Learning curves were explored visually to gain further insight into UGFNA performance. We noted an increased variability in the performance of novice learners (PGY1-3) when compared to participants in their PGY4 year (Fig. 3a). The degree of unpredictability in PGY 1–3 decreases as trial number increases, suggesting an improvement in their UGFNA and skill acquisition. There was a positive learning trend for novice learners as repeated trials of UGFNAs led to improved speed of biopsy completion. In contrast, the more experienced PGY4 residents, who have performed numerous UGFNA throughout their residency training, had plateauing learning curves irrespective of the FNA trial number. The increased efficiency with repetition supports the use of thyroid simulators to provide an opportunity for additional practice with completing thyroid UGFNAs for residents early in their training.

Simulation model: construct and face validity

Previous literature has also explored and demonstrated the benefit of ultrasound simulation, including Blue Phantom Models ©, in medical education [9, 21,22,23,24,25]. Construct validity is an important step in simulator evaluation and learning curve analysis, the model used in this study successfully differentiated between novice learners and experts (Additional file 1). The model had adequate face validity as the majority of residents responded that the simulator was an accurate representation of a thyroid biopsy experience (Additional file 1).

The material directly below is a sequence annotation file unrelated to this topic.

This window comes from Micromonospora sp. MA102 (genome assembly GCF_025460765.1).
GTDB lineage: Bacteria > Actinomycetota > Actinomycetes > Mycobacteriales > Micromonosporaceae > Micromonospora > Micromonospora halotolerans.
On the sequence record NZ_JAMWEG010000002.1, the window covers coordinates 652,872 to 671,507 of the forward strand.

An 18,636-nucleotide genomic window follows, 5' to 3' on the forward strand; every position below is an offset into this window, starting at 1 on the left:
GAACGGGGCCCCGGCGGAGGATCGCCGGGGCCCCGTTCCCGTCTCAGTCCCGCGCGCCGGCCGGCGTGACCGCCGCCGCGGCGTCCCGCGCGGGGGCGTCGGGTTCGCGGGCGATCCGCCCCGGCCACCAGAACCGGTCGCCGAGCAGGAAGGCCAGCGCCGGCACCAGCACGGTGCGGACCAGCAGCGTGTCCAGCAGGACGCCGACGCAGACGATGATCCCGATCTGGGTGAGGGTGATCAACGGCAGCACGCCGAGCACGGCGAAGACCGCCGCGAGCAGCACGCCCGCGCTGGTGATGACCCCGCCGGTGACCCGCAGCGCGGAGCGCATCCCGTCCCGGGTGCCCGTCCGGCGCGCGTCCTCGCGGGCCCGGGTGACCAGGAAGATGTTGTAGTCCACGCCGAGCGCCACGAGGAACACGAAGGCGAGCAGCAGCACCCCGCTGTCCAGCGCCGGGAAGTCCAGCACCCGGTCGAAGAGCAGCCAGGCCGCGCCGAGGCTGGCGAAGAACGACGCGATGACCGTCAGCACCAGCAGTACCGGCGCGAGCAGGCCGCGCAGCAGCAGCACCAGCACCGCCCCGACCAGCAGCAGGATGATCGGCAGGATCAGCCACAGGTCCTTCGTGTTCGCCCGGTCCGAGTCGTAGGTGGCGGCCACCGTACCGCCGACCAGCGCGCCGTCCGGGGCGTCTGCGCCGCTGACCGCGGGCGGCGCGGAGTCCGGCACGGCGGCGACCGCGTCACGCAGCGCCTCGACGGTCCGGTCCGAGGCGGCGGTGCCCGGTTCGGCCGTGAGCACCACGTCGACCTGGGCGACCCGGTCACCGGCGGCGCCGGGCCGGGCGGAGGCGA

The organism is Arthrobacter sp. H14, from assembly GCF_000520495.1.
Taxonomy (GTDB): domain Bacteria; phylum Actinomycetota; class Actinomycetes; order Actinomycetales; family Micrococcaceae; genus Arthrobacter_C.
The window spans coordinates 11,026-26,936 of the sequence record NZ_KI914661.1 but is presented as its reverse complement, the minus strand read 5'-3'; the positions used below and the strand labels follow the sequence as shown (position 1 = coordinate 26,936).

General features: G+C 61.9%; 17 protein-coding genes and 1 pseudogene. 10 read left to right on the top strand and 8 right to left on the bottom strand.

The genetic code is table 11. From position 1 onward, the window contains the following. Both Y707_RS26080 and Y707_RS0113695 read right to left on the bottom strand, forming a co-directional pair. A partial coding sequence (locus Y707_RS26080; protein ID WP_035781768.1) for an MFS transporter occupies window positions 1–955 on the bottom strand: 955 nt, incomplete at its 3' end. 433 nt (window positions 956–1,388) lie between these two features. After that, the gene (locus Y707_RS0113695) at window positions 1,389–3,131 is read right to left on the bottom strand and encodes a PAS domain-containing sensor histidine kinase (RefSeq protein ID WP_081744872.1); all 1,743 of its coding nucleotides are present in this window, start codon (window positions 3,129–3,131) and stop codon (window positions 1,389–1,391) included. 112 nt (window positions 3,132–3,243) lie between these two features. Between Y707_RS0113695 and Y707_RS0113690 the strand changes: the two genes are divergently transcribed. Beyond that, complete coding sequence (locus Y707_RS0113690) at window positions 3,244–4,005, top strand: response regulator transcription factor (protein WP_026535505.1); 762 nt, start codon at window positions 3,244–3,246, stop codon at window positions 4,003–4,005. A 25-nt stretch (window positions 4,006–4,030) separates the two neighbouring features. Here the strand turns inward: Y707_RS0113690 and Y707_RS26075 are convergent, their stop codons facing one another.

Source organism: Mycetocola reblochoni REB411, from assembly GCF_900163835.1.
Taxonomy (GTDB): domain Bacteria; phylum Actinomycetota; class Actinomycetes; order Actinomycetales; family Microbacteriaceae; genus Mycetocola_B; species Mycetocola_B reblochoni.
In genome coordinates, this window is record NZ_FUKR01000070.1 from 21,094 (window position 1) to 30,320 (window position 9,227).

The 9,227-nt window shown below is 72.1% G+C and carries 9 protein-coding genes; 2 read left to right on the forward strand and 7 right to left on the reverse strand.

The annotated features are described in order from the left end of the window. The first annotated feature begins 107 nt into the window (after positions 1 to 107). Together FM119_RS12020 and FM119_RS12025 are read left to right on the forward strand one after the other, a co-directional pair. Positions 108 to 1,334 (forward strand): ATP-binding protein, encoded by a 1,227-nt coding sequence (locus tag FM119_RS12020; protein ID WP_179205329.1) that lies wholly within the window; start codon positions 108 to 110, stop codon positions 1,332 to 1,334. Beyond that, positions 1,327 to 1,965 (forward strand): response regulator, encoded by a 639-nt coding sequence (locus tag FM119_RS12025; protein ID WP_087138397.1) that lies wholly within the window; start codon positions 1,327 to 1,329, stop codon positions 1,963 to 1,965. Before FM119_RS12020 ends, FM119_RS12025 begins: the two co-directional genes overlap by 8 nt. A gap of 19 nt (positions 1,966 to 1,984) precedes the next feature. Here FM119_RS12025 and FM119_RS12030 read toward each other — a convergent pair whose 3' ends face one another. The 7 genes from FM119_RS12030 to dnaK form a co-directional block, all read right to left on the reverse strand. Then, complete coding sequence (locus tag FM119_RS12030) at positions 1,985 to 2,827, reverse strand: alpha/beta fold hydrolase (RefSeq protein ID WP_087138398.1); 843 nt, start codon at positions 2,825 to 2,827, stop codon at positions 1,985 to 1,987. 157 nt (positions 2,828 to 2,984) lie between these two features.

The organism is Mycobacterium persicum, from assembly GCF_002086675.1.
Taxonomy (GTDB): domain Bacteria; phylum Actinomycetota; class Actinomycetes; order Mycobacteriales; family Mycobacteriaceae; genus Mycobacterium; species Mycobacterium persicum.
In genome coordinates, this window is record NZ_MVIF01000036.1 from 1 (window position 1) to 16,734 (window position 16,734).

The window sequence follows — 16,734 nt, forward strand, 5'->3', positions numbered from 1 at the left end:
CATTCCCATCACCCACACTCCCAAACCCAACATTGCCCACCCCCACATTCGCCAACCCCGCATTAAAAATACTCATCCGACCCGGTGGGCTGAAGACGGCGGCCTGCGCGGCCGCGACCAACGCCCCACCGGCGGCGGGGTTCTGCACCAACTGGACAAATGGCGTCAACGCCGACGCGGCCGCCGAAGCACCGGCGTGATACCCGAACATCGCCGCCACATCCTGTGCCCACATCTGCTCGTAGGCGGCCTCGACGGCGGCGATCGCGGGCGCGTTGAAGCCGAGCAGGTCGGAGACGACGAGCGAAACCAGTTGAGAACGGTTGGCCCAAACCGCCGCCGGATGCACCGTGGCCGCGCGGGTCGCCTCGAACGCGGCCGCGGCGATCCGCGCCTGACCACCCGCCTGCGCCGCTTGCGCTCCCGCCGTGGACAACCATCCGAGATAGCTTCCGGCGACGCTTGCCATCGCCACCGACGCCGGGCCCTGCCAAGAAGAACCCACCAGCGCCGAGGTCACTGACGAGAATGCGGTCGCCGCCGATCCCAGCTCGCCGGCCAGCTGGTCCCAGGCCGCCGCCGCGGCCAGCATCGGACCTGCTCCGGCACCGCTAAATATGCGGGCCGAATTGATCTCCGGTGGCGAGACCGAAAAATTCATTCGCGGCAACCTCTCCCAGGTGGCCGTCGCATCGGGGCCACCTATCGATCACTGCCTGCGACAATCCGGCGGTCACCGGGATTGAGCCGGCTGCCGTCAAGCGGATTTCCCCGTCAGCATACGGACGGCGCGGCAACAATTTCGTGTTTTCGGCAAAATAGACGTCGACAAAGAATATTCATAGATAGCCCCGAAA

This study has important limitations that restrict the ability to draw broad conclusions based on its findings including limited sample size. Future studies to validate those findings in a larger group of trainees with a retention of skill analysis are needed. Furthermore, to accommodate the surgical residents’ schedules, the time intervals between study trials were variable. The simulated nature of our study design also limits generalization to clinical settings. Studies assessing predictive validity of the model can address that. Future studies will be aimed at correlating simulation findings with clinical performance.

There were drawbacks specific to the simulation model that are relevant. The simulated thyroid model left track marks from previous FNA attempts with continued use. This meant that participants had a visualized needle track to follow, which was not reflective of clinical practice. The authors are currently in the process of creating a more cost-effective, novel thyroid model to address this flaw.